And on a practical level, the ability to provide translation services between patients and providers to ensure access to care and a smooth emergency department encounter, when a patient sees a doctor who will not care for them and a doctor who sees a patient that is not having an emergency. Ultimately my goal is to develop a community of care, one that allows us to follow these patients through a system that is currently difficult to navigate, that ensures long term stability, care, and recovery in a way that is compassionate, empowering, and provides autonomy over the healthcare and recovery experience.

What are your research plans for studying alcohol, drugs, and tobacco?

My dissertation focuses on how medical anthropology can work in tandem with emergency medicine to co-create clinical treatment pathways in a hospital setting for socially complex disease states (with a focus on substance use disorders). These treatment pathways would function as a cultural bridge between patients who seek acute care for illness, and emergency medicine physicians (and others) who treat them but find no acute disease. My dissertation centers on one such pathway built in a level one trauma center for opioid use disorder, and the implementation of medications for opioid use disorder (MOUD) in emergency rooms.

By having a treatment pathway and protocol that appear very clinical and direct, providers are able to feel comfortable addressing the complex social and structural facets of illness in addition to the biological implications of disease that comprised the bulk of their training. Further, these pathways also function as a stigma buster because it moves substance use disorders into the “legitimate” sphere with other chronic relapsing disorders treated in the emergency department (e.g. diabetes, hypertension, and asthma). By building out these culturally salient clinical tools, we are able to switch an encounter comprised of moral failing on the patient side, to business as usual on the provider side where the patient receives everything they need to stabilize and access both acute and downstream care.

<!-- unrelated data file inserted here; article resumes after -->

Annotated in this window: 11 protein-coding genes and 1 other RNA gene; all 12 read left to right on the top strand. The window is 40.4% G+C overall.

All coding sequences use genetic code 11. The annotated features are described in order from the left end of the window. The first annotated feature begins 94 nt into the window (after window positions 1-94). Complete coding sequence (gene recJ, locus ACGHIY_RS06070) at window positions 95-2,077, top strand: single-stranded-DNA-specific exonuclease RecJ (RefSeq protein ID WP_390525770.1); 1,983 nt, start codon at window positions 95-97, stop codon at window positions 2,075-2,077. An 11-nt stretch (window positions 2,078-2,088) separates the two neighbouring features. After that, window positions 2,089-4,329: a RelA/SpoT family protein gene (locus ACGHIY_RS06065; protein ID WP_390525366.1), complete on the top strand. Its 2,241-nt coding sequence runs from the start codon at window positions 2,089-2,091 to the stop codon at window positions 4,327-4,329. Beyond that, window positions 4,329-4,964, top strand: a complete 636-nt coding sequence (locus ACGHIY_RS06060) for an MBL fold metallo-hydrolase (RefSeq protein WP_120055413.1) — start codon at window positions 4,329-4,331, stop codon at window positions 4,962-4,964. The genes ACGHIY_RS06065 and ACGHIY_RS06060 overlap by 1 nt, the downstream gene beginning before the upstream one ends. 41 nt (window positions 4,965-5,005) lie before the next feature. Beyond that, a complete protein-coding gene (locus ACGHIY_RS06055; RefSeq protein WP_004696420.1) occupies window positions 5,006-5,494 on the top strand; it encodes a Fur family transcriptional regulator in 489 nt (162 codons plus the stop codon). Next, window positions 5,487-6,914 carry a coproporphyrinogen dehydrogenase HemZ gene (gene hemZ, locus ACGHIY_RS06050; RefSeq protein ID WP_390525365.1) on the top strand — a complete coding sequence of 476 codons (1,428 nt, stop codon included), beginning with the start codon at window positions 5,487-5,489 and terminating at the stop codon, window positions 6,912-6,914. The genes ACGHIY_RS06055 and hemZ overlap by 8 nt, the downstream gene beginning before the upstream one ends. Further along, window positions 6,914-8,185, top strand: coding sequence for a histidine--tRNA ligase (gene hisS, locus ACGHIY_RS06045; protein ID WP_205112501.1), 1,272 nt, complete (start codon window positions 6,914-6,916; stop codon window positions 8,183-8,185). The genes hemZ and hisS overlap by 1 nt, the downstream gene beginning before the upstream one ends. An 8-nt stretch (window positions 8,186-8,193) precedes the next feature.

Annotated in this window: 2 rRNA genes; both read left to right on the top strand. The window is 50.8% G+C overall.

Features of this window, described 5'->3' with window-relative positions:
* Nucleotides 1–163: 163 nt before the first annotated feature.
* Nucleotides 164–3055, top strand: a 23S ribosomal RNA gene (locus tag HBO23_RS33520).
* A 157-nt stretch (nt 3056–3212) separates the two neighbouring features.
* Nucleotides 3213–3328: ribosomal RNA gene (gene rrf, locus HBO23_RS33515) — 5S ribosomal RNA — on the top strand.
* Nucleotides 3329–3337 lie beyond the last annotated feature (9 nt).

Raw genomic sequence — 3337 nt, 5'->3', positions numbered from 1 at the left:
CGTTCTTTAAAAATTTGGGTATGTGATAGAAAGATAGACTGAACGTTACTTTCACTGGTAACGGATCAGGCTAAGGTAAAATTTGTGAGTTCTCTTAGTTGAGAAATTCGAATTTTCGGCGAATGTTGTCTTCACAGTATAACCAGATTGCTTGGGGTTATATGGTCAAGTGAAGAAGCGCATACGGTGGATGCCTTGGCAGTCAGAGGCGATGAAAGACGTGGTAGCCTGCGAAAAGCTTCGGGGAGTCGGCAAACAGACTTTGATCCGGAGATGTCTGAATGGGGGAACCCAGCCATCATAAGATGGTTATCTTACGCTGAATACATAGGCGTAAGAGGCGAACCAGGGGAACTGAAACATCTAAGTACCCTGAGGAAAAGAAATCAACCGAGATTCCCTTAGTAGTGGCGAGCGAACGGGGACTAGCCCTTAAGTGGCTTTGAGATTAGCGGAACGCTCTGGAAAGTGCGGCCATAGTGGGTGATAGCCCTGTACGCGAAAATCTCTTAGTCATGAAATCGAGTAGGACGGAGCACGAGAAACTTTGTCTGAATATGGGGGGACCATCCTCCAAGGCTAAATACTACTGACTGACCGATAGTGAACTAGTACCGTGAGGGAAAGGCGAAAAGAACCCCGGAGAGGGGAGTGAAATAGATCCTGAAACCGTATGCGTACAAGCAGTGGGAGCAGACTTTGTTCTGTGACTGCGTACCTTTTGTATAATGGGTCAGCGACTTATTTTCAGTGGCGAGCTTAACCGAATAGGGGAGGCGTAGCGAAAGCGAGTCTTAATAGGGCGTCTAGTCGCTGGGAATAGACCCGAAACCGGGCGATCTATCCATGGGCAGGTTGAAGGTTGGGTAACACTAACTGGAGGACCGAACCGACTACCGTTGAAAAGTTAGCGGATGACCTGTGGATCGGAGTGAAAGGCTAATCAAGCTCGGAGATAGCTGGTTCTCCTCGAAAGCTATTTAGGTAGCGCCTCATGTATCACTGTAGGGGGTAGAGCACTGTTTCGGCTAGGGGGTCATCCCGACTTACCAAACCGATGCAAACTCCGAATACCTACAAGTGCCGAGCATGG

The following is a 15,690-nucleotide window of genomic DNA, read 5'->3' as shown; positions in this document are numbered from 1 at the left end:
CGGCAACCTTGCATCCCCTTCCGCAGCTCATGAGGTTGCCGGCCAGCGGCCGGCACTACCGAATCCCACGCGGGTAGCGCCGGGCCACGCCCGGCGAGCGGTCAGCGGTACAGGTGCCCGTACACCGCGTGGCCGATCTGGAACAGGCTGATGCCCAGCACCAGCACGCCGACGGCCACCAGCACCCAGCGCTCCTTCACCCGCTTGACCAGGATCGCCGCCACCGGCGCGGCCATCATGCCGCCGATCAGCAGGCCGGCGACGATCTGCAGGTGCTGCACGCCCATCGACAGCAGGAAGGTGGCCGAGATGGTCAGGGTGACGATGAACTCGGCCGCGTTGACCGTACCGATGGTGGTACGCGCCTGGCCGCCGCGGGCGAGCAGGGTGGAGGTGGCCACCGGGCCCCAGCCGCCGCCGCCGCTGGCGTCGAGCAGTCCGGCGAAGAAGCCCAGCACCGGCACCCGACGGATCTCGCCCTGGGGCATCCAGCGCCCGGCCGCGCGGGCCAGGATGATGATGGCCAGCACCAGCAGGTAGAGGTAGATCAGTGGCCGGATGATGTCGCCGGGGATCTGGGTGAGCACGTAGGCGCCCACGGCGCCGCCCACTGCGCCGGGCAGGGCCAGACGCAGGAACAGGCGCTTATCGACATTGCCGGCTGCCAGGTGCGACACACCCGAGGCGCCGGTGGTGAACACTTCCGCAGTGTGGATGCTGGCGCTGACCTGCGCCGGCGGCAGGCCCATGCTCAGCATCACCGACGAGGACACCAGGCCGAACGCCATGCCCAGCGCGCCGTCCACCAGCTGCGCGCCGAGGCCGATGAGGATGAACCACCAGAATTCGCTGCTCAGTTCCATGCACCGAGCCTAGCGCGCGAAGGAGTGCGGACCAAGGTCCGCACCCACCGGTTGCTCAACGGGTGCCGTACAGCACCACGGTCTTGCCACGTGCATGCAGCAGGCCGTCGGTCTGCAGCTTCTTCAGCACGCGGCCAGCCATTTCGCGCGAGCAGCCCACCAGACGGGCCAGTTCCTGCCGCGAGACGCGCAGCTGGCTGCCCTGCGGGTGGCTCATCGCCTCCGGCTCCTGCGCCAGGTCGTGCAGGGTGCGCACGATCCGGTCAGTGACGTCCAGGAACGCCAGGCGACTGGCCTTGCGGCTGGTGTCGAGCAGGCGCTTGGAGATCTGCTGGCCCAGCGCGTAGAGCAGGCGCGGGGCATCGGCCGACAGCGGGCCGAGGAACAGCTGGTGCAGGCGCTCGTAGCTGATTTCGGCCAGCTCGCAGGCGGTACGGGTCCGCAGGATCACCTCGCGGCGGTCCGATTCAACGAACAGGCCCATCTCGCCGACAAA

What do you hope to do after you graduate?

I hope to continue my work in emergency medicine building out new pathways that address gaps in care for marginalized patient populations, along with my work in the community. We are hard at work to scale up our MOUD pathway into emergency departments across Florida. A next novel step now that COVID has illustrated that Telehealth really works, is starting a home induction pathway for patients that come in as an overdose and cannot receive MOUD in the emergency department. Telehealth would allow us to discharge them with a prescription and induce them virtually, bridging them to their treatment provider appointment in the community. Further, harm reduction is definitely one of my passions. We are excited to be launching a syringe service program very soon here in Tampa that will provide a broad array of services to keep people safe and healthy if/until they become ready for treatment.

If you are an anthropology student and would like to be profiled for the ADTSG website, please contact ADTSG’s Student Liaison, Breanne Casper, at casperb@mail.usf.edu for more information!